If it was 6 months from now and I had made the right decision, what would my week be like? How would I be feeling? Who would I be seeing? What would I be doing? How would I know that I had made the right decision for me?

I don't know if this helps but hope it does and wish you lots of luck. Trust yourself to make the right decision for you smile

RobynLou Fri 09-Jan-09 01:11:12

you should take a long term view also - you might not get alot now, but as the time goes by your childcare costs will decrease and your earnings will increase, if you take a long break from work you may never catch up again career and pay wise - in 30 years you'll be better off if you keep working, even if you're not earning much and just treading water career wise for a while...

I do agree with philopastry's idea about hvaing a think and writing it down however you may find that your thoughts when actually doing it surprise you.

Why not return and find out? If you really don't like it you can leave, which is a better position than most.

Its not an easy decision for anyone smile

2k9kids Fri 09-Jan-09 06:46:39

Sounds like a touch of cold feet as you are due to go back fairly soon, which is natural!
£500 a month is a lot and worth giving it a go at least I'd say.
If you hate it and dont appreciate or need the extra money after a couple of months then you can leave then.

I have the problem that with 2 young children, any job I am applying for works out costing me money as it doesnt cover travel and childcare for 2!!! I'm not paying to work so at the moment for me its not worth it finacially.
If I was in your position I'd jump at the job to be honest.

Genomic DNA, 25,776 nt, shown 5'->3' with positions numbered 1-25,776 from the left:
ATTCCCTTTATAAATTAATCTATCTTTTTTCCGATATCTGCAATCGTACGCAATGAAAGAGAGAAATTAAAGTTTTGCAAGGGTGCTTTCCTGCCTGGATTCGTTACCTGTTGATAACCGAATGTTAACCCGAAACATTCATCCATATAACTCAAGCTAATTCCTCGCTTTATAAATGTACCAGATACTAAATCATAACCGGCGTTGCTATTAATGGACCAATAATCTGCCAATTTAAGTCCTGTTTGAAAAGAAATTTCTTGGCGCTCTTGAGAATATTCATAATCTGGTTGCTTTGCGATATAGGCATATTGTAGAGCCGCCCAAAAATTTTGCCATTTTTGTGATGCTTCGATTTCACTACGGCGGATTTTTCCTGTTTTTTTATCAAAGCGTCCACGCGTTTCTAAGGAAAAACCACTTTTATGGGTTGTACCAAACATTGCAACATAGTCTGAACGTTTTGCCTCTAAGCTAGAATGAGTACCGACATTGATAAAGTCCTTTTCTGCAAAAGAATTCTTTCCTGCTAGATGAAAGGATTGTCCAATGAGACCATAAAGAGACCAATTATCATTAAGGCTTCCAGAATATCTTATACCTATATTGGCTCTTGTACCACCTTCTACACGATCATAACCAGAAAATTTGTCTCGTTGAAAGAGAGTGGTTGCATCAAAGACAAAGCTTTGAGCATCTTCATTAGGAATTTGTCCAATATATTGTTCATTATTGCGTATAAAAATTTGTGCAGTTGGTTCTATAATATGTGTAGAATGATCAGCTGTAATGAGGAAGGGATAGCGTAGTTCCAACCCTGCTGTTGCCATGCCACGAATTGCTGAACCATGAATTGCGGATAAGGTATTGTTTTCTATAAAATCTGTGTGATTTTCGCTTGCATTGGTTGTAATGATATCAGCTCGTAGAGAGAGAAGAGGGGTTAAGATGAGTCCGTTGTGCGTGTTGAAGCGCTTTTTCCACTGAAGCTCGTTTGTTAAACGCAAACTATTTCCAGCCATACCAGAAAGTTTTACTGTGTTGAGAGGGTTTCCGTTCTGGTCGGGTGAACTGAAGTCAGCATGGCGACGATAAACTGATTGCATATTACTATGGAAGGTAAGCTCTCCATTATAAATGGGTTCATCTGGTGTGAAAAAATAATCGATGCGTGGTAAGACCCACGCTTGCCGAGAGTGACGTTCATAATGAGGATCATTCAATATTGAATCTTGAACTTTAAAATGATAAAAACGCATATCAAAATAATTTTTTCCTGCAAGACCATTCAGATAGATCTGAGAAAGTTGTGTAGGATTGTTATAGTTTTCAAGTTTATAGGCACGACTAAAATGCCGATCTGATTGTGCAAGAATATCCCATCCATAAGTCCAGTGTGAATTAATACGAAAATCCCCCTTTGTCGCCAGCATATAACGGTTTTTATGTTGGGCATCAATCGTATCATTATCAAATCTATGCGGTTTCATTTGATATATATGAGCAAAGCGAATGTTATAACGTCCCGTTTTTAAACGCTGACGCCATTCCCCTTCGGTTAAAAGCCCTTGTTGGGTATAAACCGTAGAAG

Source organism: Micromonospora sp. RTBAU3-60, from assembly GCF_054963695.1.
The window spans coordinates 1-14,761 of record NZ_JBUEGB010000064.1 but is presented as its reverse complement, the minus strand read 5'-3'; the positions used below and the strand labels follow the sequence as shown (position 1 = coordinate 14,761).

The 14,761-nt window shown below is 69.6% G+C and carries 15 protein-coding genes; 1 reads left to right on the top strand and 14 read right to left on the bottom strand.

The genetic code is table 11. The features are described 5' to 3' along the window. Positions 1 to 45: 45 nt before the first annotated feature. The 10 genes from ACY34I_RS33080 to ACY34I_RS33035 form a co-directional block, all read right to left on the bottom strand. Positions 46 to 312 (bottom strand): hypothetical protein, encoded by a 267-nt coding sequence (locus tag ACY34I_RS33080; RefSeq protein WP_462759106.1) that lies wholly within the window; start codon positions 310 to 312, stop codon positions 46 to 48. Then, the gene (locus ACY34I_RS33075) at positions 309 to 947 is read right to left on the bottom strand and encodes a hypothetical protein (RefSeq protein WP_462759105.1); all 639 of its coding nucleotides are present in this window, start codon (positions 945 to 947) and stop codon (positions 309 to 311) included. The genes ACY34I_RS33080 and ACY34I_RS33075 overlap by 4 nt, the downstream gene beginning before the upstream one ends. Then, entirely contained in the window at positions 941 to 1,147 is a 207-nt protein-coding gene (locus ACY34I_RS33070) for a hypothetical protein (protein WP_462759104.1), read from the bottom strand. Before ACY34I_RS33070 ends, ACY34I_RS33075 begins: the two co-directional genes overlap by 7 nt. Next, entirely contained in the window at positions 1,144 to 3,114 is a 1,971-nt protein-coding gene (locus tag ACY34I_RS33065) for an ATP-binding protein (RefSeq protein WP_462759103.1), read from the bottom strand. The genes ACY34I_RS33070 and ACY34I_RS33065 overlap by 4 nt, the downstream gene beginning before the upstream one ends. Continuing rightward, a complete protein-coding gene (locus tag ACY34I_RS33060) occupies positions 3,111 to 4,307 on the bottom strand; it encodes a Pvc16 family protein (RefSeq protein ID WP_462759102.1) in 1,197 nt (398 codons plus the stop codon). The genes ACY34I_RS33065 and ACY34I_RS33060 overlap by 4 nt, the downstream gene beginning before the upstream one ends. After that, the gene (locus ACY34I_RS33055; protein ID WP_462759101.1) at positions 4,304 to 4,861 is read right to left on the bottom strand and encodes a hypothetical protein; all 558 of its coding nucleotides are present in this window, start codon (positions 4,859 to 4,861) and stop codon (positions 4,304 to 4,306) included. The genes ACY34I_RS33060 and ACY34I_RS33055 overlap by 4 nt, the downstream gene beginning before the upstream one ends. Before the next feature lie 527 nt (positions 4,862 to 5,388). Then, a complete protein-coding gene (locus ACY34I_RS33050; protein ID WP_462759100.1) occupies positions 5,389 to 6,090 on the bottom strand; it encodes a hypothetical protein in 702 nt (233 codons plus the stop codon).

moey Fri 09-Jan-09 17:33:51

Dito on what 2k9kids has said. I would jump at the chance of that extra £500 and plus the time you get with your kids are valuable too. You're getting your cake and getting to eat it too. Lucky you! I wish I was in you place.

lovemybabes Tue 13-Jan-09 07:51:19

Remember that those checking this thread are mostly working mums, or thinking about it, so you're probably not getting the input of SAHMs. It's a totally personal decision IMO. I work two days a week from home for my original company and it's not enough really financially but luckily DH goes along with my desire to spend my days in the sandpit. And I would LOVE to be able to not do it, but I have to earn the extra as hubby is in a rewarding but badly paid industry. Equally, I can totally understand work being essential to someone's else's equilibrium and happiness. Good luck with your decision!

llareggub Tue 13-Jan-09 08:07:41

I've been having the same quandary about returning to work after my next maternity leave, although I don't actually start it until next month!

I've decided that I will take the short-term pain of leaving the children for a couple of days a week to protect my future earning capacity. That said, I don't particularly have a commute so apart from childcare and lunch, it doesn't really impact on my salary.

fizzybellasmum Fri 16-Oct-09 22:15:36

How do you work out how much it is going to cost in childcare and benefits? I'm trying to figure it out as I don't really like my job and I only earn 12k a year for 3 1/2 days and I'd be paying childcare for 2 kids at 3.30 p/h each. My husband works full time and earns about 20K. We work for the same company. With running cars and the mortgage is it going to be worth it as DD isn't entitled to nursery vouchers until next September (cockup on my part, I thought it was from her 3rd birthday in April, but a few weeks too late for that!).